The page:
1578/9, Jan. 16. “Monsr, après la longue arrestée du voyage de Monsr Symey, il est ores, (fn. 1) grâces à Dieu, arrivé en vie et bonne santé, dont, pour l'amour que vous luy portes, en premier lieu, j'en suis très-aise, et puis, pour ce qu'il me semble de se monstrer digne d'honorer l'élection que vous en avez faicte, et trouve en moy que, sans l'ayde d'aultre advocat, luy mesme fera son paix avecques moy. Ce gentilhomme m'a livré vos lettres dignes, non du parchemin, ains d'estre escriptes en marbre, pour lesquelles, comme pour plus de choses, vous m'obliges de trop, comme icelle qui me confesse pour ma personne de ne le mériter, mais de bonne volunté m'advanceray jusques à la première. Et pour ne faillir en la plus grande occasion à la monstrer, je ne me puis gouverner que ne vous prie considérer, comme du commancement, je vous counsellois de prendre l'advis de plus sages, et en qui vous vous fiastes le plus, si ne pensâtes que v[ost]re honneur ne se esblouiroit en prenant le voyage en ce pays sans l'asseurance de v[ost]re désir. Et si en la moindre part vous le pençeries, je ne le soubhaiterois pour tout l'or du monde, et voyant le temps couler si avant sans v[ost]re résolution à le faire, je ne puis imaginer, qu'ilz le pensent convenable, pourtant je ne me monstreray si outrecuidante de préjudicier leurs sages advis, ains très-instamment vous supplie suivre ce chemin que peult conduire n[ost]re amitié asseurée, et de ne passer les columnes d'Hercules en disant plus oultre. Je vous ose promettre l'asseurance d'une telle que encores est à dire le mot qu'elle n'a gardé, et ne failleray la parolle pour la vie, et pour estre telle constance rare entre les princes, qui sont et ne le sont comme les affaires se présentent, je ne vous présente chose trop commune. Et craignant que Monsieur Symey ne geste quelque trame contre ce mien desseing, je vous ay fasché que trop de si fascheuse lettre, vous priant de pardonner la longueur d'icelle, suppliant le Créateur, après mes très-cordialles recommendations à vous, Monsieur, que vous vivies les ans de Nestor à la confusion des machines de vos subtilz ennemys pour les pouvoir tousjours vainquer. v[ost]re très-asseurée bonne sœur et cousine,—Elizabeth R.”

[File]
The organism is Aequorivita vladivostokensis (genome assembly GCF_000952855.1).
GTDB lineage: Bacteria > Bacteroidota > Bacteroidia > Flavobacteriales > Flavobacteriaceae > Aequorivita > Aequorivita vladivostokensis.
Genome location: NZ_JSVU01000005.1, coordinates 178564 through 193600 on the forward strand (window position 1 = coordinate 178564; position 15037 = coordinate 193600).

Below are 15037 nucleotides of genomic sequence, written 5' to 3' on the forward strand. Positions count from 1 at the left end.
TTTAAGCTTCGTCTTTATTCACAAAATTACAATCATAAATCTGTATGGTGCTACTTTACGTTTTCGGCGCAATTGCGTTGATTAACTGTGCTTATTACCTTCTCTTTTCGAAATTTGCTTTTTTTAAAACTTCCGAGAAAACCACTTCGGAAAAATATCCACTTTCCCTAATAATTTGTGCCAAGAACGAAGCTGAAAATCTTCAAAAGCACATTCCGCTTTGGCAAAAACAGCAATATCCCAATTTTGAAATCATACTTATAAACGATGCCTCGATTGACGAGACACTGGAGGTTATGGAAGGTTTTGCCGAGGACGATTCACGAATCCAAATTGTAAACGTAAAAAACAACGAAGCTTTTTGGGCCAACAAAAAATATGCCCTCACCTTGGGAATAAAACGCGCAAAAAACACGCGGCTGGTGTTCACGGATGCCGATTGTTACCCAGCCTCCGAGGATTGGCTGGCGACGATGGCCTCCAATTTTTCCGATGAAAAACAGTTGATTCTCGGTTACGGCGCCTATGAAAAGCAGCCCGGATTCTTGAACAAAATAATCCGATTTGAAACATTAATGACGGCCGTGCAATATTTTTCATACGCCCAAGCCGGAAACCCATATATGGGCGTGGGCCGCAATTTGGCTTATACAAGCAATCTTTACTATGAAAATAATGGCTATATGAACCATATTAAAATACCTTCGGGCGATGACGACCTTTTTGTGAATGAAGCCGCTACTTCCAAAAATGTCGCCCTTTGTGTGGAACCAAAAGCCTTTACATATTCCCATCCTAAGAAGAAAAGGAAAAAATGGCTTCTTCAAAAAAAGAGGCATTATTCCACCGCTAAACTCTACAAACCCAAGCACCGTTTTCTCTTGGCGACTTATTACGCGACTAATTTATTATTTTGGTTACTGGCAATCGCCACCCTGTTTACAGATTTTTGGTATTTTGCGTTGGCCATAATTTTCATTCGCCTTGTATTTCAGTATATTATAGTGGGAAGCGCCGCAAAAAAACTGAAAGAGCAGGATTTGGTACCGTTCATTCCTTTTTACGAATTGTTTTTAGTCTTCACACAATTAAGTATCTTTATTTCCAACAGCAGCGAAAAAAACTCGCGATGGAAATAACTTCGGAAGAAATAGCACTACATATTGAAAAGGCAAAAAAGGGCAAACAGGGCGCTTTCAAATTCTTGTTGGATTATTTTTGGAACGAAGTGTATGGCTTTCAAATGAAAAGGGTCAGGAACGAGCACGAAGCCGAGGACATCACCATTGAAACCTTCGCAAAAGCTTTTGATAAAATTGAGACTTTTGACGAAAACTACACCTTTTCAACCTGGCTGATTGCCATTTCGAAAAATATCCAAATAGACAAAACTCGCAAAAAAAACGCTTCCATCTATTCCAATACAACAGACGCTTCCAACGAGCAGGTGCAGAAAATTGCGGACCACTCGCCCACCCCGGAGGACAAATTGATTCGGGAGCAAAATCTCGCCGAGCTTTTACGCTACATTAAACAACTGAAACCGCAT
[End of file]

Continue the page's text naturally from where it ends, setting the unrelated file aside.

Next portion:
Endorsed :—“16 Jan. 1578.”—“No. 5.”
Copy. 1½ pp.
Modern copy of preceding; very faulty.
pp.
691. The Mayor of Dartmouth to Lord Burghley.
1578/9, Jan. 18. Informs him that the loading and unloading of merchandise is carried on daily in the Port of Dartmouth contrary to the instructions given by his lordship.
1 p.
692. The Merchants of the Stillyard.